Posted by: Marie | August 2, 2010

(369) Truth keeps flowing – Part 1 of 5

Post #369
[Email to my therapist written on Saturday, February 27, 2010]

Hey, Mark –

So . . . here are my thoughts coming out of last session and looking forward to next session . . . I don’t need a response, I’m just letting you know where I am in the process.

As to where I am with the last session . . .

I feel a freedom and an openness around my heart because I finally spoke the whole truth . . . I said what I have needed to say for a very long time. Additionally, it feels like my vocal cords thawed out. It feels like I have finally found my voice and am using it in a powerful way.

The Mountain View by Martin Chen

I appreciate that you listened so carefully to what I had to say. I could tell from your facial expressions, body language and note taking that you were paying close attention. I noticed you never interrupted me. And, I noticed you were taking a much gentler, softer stance when you spoke to me – gentle is good – very good. I really appreciate all of that.

In response to what I said, I heard you say:

1) You agree I shouldn’t be worrying about your sensitivities and, if my stuff triggers you, it is your responsibility to do your own therapeutic process to handle it.

2) You plan to encourage me to talk more during our sessions.

3) When you suggest to me I consider quitting, it is because you are trying to get me to re-evaluate the effectiveness of our work together. You assured me you want to continue working with me, and when you suggest I quit, it is never because you want me to go away.

4) When you suggest I wait 24 hours before sending something to you via email, it is because you want me to make sure I’m saying what I really mean to say and to give myself an opportunity to rewrite it, if necessary, before mailing it. You emphasized your point by calling attention to the fact it took me 30-40 hours of writing and rewriting to get my script to express what I really wanted to express – I didn’t get it “right” on the first try.

5) You again assured me that you won’t ever bring up religion or spirituality. If I bring it up, you will discuss it, but only if I bring it up.

6) You agree I seem to be triggered on all my key trigger points when I work with you (the “one stop shop”). Because of that, it sometimes seems that we are working on so many issues at once and you wonder if that might actually hinder my progress.

7) You agree many therapists won’t use touch in their therapy because of the legal liabilities. However, you are willing to take that risk with me because you believe it is a vital part of my healing process and you are committed to my healing.

8) You confirmed my case has been very challenging for you. But, you feel it is worth the challenges because you believe I really do want healing and you believe I’m working very hard towards healing – and you find great satisfaction in playing a key role in someone’s healing process.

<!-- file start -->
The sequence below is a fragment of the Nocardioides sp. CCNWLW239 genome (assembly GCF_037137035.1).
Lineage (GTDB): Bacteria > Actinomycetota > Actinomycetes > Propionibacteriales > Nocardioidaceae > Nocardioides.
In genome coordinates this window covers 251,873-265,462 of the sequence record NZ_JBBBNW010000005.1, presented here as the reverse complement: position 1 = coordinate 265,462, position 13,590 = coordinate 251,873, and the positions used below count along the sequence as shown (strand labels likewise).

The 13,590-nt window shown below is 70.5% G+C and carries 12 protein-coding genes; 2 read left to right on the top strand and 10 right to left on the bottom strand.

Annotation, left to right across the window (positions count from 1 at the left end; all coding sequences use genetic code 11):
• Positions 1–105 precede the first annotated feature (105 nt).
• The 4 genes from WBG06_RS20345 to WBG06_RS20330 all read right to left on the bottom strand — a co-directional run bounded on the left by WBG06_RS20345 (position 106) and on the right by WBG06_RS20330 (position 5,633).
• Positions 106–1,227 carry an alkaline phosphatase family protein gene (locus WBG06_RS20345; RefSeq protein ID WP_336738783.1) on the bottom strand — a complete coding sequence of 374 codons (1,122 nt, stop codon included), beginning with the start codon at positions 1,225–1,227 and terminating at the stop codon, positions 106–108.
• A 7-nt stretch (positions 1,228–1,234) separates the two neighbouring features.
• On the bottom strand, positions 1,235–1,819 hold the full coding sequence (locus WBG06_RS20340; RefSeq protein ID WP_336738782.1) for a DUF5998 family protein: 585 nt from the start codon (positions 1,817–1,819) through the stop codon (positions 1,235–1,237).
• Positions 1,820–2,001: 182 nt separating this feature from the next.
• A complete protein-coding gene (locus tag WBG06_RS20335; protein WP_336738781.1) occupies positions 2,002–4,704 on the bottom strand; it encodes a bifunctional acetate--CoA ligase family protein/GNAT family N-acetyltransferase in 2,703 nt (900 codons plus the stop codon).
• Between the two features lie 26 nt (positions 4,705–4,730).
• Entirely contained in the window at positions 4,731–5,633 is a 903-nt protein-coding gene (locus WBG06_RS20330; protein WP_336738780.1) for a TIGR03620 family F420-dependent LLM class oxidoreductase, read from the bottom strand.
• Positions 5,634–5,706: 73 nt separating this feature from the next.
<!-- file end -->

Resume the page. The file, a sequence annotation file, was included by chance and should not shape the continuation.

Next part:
9) Most of all, you want me to know you heard every word I said. You said you would reread the script to see if you had missed anything or if you had additional thoughts about it.

So, did I correctly understand what you said? Did I miss anything?

I do want to say I really appreciate #5 (the religion boundary) . . . having that extra assurance from you is a big deal for me and I really appreciate your emphasis on this promise.

At the end of the session, as I was walking out of your office, I felt an obvious lightheartedness. And, I definitely believe you had heard everything I said. That gave me a sense of relief and freedom – and, a sense of completion in that I hadn’t left anything unsaid.

[Continued in the next post . . . ]


  1. Reading this I was struck by Mark seeming not to communicate his intentions – why he asked you to think about quitting and so on. I found it quite strange that someone would suggest something without explaining their reasoning or at least give some indication of it.

    • Hey, Evan –

      I, too, have been struck by how often he just avoids the tough topics. I spent 40 minutes sharing from my heart and this is the best with with he could respond.

      It’s rather like I’m screaming that the house is collapsing and he is commenting on the nice paint job in the closet. I feel like I was talking to deaf ears . . . that I couldn’t get heard . . . just like what I dream so often.

      Thanks for pointing that out!

      – Marie

  2. I’ll be very interested to see whether your interpretation of his experience matches his experience of his experience. I love it that you are repeating back to him what you think happened, for his agreement or correction.

    • Thanks, David, for the kudos . . . it seemed the least I could do since I was asking him to do the same for me.

      – Marie

  3. Hi Mmaaggnnaa
    Just wanted to let you know that I admire your absolute honesty so much.
    I winced a little bit when I read the point where you affirm that if he tells you to quit it means… (Evan mentions this in his comment). I think I felt a little irritated by what I feel might be Mark’s insensitivity in using that as a ‘reviewing tool’… It seems a very provocative way of getting you to think about your reasons for being there.

    • Hi, WS –

      That one made me wince as well . . . I thought . . . if you want me to review why I’m still here, let’s do that . . . just ask me directly to do that . . . rather than doing something unneccessary that causes me further damage.

      He has interesting therapy processes . . .

      – Marie

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